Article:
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Firefighters Attacked on Duty; Accidents at Work

As bonfire night approaches, we were deeply saddened to read in the local news last week that firefighters in Bradford had been attacked by vandals on three consecutive nights while they were trying to put out fires in the West Yorkshire area.  The vandals launched fireworks at the crews when they were answering emergency call outs.  It’s so sad to hear these brave individuals were attacked while simply trying to do their job.  The job firefighters do is, naturally, not without risk, but to have their lives endangered by mindless acts is deplorable.  Thankfully, none of the firefighters involved were injured but what if they were not so lucky?  Here we take a look at some considerations for employers when their employees are injured at work through no fault of their own.

  • Establish reasonable contact levels during absence.  This will be dependent upon the circumstances.  Weekly contact would be unreasonable to expect if someone is signed off for a long period of time, for example, three months but it would be reasonable for someone signed off for three to four weeks.
  • Determine sick pay entitlement.  This will be governed by an employee’s contractual entitlement.  If entitlement is to statutory sick pay only, there is no requirement to pay full pay as a result of accidents at work.  Employers can however use their discretion to pay full pay.
  • Don’t forget about employees on long term absence.  Check in with them every now and again, find out how their recovery is going and if there is anything you, as the employer, can do to assist.  Think about having a welfare meeting to meet face to face to get a full update.
  • Do not allow employees to return before their fit note expires.  Often employees will ask to come back early but it is a huge health and safety risk to allow employees to return before their GP has certified they are fit to return.  If the employee feels able to return, they must visit their GP to see if they will support them and get a replacement fit note with a new expiry date.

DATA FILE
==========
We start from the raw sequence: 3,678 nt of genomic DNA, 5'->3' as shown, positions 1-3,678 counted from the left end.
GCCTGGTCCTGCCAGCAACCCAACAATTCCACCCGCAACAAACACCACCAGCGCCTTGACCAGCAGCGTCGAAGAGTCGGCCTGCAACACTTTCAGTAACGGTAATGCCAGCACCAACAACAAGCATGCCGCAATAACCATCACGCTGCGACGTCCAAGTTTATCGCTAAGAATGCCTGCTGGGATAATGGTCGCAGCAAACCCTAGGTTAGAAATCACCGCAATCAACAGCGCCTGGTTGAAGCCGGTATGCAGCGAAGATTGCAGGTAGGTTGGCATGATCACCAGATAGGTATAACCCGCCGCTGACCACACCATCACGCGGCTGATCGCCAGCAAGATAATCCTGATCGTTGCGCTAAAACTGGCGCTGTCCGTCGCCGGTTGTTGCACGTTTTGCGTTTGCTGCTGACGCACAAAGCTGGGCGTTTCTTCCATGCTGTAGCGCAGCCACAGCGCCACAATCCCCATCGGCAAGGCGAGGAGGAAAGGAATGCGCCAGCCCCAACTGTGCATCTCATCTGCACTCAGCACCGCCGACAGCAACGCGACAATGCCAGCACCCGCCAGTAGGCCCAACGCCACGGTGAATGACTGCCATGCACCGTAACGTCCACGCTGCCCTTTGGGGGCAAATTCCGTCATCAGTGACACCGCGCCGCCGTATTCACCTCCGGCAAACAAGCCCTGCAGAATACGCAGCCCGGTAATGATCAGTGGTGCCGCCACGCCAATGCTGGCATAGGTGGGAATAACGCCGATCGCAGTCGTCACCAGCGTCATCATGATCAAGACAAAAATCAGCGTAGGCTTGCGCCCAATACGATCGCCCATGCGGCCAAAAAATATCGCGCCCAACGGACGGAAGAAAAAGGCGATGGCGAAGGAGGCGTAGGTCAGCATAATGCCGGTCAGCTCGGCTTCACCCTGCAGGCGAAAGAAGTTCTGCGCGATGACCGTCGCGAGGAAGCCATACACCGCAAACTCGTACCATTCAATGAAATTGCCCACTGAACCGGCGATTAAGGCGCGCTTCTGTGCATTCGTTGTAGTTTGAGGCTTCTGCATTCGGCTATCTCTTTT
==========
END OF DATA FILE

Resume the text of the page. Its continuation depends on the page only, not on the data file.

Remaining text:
• Consider how you can reintegrate employees into the workplace when they return.  Fit notes may recommend a phased return, amended duties, altered hours or adaptations.  You must seriously consider whether these recommendations can be accommodated and, if you cannot accommodate them, the employee remains unfit for work.
  • After an accident, employees may be left with long term health problems which may amount to a disability.  In these circumstances, employees will be protected against disability discrimination by the Equality Act 2010.  Where a possible disability arises, employers should obtain a medical report to fully understand the condition.
  • If a disability is likely, the employer will have a duty to make reasonable adjustments.  These may include (dependent on the circumstances) light duties, reduced hours, adaptations, additional training, redeployment, amended policies and procedures or pay protection.
  • If, after an initial lengthy period of absence, the employee is unlikely to return to work for the foreseeable future and there are no reasonable adjustments which could facilitate a return to work, the employer can consider dismissal on the grounds of capability (also known as dismissal on the grounds of ill-health) subject to following a fair procedure.

Accidents in the workplace can be difficult to address.  Employers should be mindful of balancing the requirements of the business with the needs of the employee.  At SCE Solicitors, we are experts in advising employers on employee absence.  If you have any absence queries, would like training on how to handle employee absence or you have any other employment law enquiries, please contact me on 0113 350 4030 or at hello@scesolicitors.co.uk.

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SCE Solicitors is a boutique employment law and dispute resolution practice based in Leeds which advises clients nationwide.  Please note that the information in this blog is to provide information of general interest in a summary manner and should not be construed as individual legal advice. Readers should consult with SCE Solicitors or other professional counsel before acting on the information contained here.

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